Significant acid content in food and drinks can also do a job on your pearly whites.
And there's a big list of those, including soda, both regular and diet, energy drinks, juice, wine, most fruits, tart candies, pickles, sauerkraut, even strawberry jam -- and more.
Dr. Nancy Rosen, a dentist practicing in Manhattan, explained to The Early Show's Russ Mitchell Wednesday that acid in foods or liquids can cause irreversible erosion of tooth enamel.
The results of the erosion can include sensitivity, pain, a higher likelihood of tooth decay, and darker teeth, because the layer below the white enamel is dark.
Generally, Rosen says, you can't repair affected teeth with simple fillings. To fix them, you need veneers and crowns.
But The Mayo Clinic suggests several ways to minimize such damage:
Rosen explains that, if you brush with the acid all over your teeth, it's like using acid as toothpaste. You should wait at least a half- hour before brushing, so your saliva can mix with the acidity and start to neutralize and dilute it.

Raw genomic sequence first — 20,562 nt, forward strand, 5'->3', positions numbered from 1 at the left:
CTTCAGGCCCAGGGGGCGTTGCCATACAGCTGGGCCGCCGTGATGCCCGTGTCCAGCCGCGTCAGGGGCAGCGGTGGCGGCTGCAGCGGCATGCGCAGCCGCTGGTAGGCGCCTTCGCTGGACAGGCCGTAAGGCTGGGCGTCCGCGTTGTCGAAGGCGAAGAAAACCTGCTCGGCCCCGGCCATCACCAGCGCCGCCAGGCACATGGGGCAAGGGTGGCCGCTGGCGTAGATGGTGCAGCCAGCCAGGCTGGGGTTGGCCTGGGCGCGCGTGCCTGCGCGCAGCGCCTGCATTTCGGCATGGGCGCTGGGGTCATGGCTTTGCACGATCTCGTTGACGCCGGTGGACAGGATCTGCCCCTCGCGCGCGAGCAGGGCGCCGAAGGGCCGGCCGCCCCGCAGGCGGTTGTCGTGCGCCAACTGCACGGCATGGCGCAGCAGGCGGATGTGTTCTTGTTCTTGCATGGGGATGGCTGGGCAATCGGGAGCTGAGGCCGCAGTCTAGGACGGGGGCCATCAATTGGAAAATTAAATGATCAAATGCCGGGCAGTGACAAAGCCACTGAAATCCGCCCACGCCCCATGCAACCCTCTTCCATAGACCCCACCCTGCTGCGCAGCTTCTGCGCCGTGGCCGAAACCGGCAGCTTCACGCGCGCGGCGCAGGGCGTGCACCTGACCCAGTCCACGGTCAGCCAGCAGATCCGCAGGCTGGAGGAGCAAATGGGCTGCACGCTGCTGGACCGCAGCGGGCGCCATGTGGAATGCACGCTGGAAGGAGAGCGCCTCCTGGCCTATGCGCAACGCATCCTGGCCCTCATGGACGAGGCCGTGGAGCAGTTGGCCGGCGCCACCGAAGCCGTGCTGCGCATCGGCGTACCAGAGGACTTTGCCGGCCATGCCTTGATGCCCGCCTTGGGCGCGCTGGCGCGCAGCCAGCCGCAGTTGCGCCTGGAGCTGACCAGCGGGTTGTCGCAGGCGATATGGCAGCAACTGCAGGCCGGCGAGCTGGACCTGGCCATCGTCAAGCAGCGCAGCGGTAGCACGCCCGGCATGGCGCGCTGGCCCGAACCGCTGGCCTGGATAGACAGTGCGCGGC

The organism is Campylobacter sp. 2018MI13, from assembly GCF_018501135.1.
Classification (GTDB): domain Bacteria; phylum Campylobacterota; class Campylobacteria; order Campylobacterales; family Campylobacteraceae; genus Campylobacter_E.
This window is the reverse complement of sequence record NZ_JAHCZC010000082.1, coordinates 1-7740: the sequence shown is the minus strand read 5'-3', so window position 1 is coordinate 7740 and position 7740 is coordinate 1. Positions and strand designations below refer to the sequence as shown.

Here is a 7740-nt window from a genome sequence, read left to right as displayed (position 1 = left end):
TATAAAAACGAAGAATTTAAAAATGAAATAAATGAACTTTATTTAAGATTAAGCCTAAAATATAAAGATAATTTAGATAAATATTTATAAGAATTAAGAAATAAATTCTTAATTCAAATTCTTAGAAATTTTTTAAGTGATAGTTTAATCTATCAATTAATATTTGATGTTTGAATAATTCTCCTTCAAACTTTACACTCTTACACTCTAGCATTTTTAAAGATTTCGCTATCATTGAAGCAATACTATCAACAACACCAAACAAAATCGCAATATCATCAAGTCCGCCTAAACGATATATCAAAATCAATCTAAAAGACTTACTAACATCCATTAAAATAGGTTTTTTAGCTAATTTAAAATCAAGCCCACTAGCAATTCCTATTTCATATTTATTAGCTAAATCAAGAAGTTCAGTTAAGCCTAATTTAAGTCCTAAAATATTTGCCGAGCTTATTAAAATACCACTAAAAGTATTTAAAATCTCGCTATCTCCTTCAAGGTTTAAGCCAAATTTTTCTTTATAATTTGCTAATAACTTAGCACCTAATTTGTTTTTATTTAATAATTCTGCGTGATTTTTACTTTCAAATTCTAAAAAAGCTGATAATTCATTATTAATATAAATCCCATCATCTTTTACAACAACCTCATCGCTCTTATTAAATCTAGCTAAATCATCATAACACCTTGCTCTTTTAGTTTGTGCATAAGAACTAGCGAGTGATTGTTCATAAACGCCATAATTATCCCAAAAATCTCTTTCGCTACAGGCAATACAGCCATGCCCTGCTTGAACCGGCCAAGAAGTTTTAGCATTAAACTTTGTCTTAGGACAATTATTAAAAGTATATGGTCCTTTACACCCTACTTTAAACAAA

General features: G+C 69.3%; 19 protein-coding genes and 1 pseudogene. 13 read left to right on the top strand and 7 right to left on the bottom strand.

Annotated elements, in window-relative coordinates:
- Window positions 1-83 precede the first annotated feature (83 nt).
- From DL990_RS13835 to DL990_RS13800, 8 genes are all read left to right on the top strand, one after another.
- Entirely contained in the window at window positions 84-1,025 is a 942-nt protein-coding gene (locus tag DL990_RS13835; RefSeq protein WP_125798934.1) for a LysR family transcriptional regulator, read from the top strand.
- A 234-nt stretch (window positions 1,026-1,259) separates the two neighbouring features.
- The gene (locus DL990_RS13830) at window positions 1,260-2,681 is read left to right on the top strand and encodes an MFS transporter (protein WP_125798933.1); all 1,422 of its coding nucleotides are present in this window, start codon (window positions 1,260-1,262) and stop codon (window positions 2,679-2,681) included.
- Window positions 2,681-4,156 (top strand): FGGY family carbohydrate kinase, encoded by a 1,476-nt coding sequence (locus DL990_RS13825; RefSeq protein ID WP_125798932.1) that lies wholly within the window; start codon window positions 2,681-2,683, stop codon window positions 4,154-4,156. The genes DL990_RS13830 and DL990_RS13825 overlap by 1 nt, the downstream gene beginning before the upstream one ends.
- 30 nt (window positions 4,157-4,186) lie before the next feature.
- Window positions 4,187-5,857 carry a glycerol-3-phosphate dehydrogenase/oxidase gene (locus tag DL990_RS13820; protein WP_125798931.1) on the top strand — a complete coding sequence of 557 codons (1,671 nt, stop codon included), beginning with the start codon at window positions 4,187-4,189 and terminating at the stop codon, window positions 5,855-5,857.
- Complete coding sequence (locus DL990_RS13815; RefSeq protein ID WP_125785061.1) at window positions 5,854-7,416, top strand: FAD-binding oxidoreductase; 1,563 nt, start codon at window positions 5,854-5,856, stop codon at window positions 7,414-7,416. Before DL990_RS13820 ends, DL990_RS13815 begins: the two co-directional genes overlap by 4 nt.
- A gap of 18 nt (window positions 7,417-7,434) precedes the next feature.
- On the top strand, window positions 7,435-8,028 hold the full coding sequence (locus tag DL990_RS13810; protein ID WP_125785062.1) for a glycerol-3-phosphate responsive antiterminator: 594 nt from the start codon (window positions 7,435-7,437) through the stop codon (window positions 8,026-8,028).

Rosen told Mitchell she has patients who put orange and lemon slices in their mouths and just suck on them. If you do that, you're just "bathing your teeth in acid." That's NOT a good idea! People who put sourball candies inside their cheeks do the same thing (and if the sourballs also have sugar, they're hurting their teeth both with acid and with sugar).
Rosen added that people with acid reflux or who vomit because of bulimia are also at high-risk of enamel erosion, because they can introduce acid into their mouths from their digestive systems. And while acid from eating and drinking usually harms front teeth, the acid from the digestive tract frequently has its most severe impact on teeth in the back of the mouth.